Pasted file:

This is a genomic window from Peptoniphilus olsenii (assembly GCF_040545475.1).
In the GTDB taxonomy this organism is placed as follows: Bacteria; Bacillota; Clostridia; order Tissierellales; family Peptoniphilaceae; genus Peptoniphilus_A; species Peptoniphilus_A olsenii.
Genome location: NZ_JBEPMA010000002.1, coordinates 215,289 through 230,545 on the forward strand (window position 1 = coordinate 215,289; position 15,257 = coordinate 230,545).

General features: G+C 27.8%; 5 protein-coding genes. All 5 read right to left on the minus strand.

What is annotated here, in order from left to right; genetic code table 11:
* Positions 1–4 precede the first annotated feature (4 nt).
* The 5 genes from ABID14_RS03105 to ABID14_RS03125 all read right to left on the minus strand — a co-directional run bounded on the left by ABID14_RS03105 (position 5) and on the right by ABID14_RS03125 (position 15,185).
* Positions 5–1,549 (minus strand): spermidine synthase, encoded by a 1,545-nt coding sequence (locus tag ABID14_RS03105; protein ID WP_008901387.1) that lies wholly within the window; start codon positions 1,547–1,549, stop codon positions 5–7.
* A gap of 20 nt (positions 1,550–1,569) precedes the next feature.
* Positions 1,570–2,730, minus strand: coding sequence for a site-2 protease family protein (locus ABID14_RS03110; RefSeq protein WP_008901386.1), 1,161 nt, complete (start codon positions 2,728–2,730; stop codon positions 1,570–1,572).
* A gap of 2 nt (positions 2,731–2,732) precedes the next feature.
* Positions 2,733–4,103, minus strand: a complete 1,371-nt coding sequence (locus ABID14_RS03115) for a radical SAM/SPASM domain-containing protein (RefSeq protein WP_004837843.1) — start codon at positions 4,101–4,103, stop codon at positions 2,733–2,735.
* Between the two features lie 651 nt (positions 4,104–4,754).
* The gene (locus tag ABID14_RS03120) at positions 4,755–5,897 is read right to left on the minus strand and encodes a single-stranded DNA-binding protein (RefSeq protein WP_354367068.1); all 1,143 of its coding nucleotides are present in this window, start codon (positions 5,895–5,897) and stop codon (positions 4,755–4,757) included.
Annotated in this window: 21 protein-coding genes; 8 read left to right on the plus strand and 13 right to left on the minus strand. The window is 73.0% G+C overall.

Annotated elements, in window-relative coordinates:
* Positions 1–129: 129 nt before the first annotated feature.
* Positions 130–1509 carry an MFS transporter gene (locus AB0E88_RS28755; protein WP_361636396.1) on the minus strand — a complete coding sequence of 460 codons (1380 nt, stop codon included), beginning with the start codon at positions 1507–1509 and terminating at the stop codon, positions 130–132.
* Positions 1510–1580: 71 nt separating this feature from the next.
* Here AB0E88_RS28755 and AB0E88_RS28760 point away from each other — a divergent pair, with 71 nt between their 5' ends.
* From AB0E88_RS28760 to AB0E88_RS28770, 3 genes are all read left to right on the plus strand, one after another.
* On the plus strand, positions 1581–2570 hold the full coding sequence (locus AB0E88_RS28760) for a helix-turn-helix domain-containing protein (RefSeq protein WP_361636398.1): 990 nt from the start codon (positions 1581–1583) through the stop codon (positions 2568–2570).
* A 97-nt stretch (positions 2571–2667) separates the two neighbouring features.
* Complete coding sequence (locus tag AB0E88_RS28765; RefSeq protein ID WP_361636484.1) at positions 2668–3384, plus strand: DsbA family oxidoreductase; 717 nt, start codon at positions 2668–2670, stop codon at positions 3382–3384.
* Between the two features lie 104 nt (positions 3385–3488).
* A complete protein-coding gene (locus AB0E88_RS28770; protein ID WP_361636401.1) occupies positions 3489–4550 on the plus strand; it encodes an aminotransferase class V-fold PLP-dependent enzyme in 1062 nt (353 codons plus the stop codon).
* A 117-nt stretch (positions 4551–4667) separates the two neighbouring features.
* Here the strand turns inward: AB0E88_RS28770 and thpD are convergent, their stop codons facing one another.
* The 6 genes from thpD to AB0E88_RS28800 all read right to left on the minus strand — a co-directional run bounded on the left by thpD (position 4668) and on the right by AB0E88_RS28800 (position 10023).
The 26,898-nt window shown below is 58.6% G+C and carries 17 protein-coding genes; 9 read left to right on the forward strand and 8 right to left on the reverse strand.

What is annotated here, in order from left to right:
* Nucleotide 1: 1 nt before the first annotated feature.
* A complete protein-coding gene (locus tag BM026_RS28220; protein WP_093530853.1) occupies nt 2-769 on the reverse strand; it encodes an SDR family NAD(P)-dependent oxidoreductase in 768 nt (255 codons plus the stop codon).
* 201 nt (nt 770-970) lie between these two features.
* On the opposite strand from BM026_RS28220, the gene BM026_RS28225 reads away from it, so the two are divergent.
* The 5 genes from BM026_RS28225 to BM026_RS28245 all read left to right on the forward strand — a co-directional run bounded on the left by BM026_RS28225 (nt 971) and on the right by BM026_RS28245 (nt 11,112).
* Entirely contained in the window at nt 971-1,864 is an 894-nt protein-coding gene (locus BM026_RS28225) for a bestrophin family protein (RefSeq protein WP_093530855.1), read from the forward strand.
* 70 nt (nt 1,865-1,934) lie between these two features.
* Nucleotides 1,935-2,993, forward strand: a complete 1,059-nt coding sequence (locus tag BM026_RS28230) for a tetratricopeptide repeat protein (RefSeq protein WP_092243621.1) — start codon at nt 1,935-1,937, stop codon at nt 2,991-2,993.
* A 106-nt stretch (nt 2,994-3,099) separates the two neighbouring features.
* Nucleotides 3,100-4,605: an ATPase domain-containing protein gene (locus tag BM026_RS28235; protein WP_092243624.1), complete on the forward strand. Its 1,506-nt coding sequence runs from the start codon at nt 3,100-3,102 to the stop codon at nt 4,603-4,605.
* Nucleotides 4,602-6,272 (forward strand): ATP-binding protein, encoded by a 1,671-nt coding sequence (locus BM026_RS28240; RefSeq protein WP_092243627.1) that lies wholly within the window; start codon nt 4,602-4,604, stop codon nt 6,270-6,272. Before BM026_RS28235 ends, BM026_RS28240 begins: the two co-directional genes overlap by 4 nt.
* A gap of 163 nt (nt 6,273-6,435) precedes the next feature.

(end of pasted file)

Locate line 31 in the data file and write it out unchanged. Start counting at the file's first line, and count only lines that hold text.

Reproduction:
What is annotated here, in order from left to right: